Alisher Khamidov opens this edition of our EurasiaChat podcast by dwelling on how military conscript recruiters in Tajikistan resort to extreme lengths to hit their quotas.
The mass recruitment drives take place in the spring and the fall. Recruiters resort to devious, not to say violent, methods to round up young people. Around 16,000 young men are enlisted annually in Tajikistan through conscription.
Military service is a particularly unpleasant affair in Tajikistan. Living conditions are deplorable and hazing is rife. Even though criticism of the authorities is barely tolerated in Tajikistan, there are sometimes cases of abuse so bad that they force the government to contend with public sentiment.
Our Central Asia editor, Peter Leonard, turned his attention to the renewed focus of late on the China-Kyrgyzstan-Uzbekistan railroad project. The subject returned to the agenda following last month’s Central Asia-China summit in the Chinese city of Xi'an (not Xinjiang as Peter said, misspeaking) where an agreement on future planning was struck.
In the wake of that summit, an Uzbek railways official said work on completing the last needed section across Kyrgyzstan will start this year. This is notionally an exciting prospect since it envisions radically shortening travel distances between Asia and the Middle East and Europe. One day, Kyrgyzstan could even be joined to the Arabian Sea, via Afghanistan and Pakistan, by railway. A lot more work will have to be done for that to become reality, however.
During his recent stay in Uzbekistan, Alisher took the temperature of the public mood. Literally. While Uzbeks are deeply preoccupied by the wretchedly hot weather, their interest in the snap presidential election being held in July is pretty faint. The sense is that the election was mostly designed to enable President Shavkat Mirziyoyev to maintain his grip on power. And for little else.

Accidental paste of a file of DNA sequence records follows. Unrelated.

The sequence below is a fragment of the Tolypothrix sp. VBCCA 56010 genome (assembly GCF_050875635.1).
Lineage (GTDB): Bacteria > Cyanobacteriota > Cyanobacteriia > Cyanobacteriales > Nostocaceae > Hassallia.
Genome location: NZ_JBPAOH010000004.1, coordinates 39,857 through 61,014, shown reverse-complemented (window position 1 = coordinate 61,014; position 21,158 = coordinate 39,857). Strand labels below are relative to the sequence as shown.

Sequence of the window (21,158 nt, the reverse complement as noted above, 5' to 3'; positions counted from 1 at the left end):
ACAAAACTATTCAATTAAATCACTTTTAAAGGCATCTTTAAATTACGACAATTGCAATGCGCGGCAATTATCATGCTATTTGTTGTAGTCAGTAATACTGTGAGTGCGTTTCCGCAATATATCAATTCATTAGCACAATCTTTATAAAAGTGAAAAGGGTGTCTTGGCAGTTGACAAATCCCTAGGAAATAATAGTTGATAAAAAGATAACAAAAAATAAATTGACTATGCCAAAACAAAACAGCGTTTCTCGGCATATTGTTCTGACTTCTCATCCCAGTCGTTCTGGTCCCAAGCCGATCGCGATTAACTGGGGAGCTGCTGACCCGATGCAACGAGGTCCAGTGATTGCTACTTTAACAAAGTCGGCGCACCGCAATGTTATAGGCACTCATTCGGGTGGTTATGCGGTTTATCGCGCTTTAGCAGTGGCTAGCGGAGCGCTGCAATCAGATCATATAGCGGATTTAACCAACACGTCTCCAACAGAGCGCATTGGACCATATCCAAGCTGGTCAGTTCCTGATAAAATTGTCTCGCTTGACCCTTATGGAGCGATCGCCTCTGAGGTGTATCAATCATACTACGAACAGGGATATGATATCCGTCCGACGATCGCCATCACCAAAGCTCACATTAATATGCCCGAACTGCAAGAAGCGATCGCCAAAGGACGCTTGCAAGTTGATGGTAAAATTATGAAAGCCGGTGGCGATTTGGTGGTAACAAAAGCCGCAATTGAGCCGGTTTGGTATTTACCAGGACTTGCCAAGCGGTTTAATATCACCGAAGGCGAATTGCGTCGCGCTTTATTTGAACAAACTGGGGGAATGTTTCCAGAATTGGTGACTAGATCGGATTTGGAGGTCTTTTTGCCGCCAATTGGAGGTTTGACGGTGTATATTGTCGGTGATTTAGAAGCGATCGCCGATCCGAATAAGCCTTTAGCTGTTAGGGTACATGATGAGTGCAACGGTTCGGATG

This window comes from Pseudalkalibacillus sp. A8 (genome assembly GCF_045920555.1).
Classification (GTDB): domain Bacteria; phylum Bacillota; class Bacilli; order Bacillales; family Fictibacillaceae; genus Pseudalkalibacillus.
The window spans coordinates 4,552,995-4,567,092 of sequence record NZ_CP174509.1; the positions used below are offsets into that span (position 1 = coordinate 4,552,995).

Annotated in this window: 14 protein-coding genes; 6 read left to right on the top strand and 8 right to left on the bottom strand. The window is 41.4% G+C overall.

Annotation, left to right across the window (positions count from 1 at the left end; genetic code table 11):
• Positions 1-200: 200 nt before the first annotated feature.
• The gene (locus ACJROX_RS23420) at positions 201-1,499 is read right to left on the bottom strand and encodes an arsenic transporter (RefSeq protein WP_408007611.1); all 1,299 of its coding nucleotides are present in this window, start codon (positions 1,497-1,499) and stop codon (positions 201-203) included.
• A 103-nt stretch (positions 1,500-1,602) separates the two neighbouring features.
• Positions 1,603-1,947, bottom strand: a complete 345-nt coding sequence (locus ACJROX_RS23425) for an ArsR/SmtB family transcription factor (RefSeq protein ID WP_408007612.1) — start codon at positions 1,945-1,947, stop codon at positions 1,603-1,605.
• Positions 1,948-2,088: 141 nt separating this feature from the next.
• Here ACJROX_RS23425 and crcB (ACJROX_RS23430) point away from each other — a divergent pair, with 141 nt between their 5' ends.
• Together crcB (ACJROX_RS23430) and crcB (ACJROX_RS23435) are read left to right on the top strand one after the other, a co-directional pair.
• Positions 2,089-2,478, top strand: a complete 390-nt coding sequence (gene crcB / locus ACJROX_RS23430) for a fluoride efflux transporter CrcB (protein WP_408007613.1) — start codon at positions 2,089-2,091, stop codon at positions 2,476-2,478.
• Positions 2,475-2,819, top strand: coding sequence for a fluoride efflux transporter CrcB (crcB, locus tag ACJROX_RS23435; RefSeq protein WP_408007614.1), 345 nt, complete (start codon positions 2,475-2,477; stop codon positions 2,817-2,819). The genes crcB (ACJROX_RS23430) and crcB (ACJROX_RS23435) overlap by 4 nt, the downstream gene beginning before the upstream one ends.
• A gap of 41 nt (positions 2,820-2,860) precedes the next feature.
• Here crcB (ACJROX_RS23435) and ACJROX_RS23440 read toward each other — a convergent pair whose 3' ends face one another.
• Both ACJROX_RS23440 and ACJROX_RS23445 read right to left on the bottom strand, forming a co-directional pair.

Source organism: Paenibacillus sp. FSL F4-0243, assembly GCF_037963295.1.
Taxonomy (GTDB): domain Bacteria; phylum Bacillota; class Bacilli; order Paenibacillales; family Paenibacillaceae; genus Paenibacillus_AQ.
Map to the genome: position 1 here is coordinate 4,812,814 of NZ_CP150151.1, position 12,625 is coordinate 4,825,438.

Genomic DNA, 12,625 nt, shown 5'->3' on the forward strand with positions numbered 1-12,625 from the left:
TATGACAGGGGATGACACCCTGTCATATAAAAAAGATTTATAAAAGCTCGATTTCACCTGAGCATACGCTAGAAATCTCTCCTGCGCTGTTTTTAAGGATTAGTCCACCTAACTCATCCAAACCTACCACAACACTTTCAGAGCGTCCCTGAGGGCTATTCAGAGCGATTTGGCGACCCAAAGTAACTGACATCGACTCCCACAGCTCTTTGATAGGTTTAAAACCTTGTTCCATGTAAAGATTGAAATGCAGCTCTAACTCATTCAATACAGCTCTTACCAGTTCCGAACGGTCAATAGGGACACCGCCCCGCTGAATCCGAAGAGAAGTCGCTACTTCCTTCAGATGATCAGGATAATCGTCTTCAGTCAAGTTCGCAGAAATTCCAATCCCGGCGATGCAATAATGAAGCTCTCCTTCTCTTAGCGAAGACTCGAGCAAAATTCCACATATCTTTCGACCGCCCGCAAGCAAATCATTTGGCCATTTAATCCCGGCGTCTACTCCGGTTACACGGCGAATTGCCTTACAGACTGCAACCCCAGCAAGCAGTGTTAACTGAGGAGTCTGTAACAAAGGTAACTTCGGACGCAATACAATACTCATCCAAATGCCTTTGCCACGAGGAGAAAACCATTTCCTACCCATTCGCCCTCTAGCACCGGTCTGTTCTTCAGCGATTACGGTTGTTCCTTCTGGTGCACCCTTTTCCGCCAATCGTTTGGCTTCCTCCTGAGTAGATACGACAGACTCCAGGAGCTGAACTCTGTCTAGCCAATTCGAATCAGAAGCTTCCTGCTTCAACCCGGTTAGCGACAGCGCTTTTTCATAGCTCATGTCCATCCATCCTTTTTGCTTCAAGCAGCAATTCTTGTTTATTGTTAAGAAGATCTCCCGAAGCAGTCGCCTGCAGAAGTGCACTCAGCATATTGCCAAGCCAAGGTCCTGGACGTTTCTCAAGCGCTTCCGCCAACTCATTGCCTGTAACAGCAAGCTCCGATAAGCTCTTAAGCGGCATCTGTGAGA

Perhaps the most recent threat to that authority arrived in July 2022, when thousands of people hit the streets in the autonomous republic of Karakalpakstan to hold demonstrations that were promptly crushed. As ever, the authorities chose to blame the deadly unrest on protestors and many dozens have since then been thrown into prison. The appeal trial of one set of those prisoners has now ended and a verdict was due to be issued on June 5.
Alisher was unimpressed by the visit to Central Asia of Charles Michel, the president of the European Council (not the European Commission – another flub by Peter). Michel spoke to the regional leaders he met about the European Union’s strong commitment to Central Asia. Alisher and Peter wondered, however, whether this ubiquitous 5+1 format (five countries of Central Asia plus [insert country or international bloc]) is really that productive.
The EU, after all, likes to talk about its devotion to democracy and other liberal values. But Kyrgyzstan, the country where this EU-Central Asia confab was held, is seeing a notable worsening in its political climate. The heat is being felt at the moment by civil society, which is poised to come under more pressure under a proposed NGO-suffocating law that Bishkek has borrowed directly from Russia.
Aigerim Toleukhanova is a journalist and researcher from Kazakhstan.
Peter Leonard is Eurasianet’s Central Asia editor.
Alisher Khamidov is a writer based in Bishkek.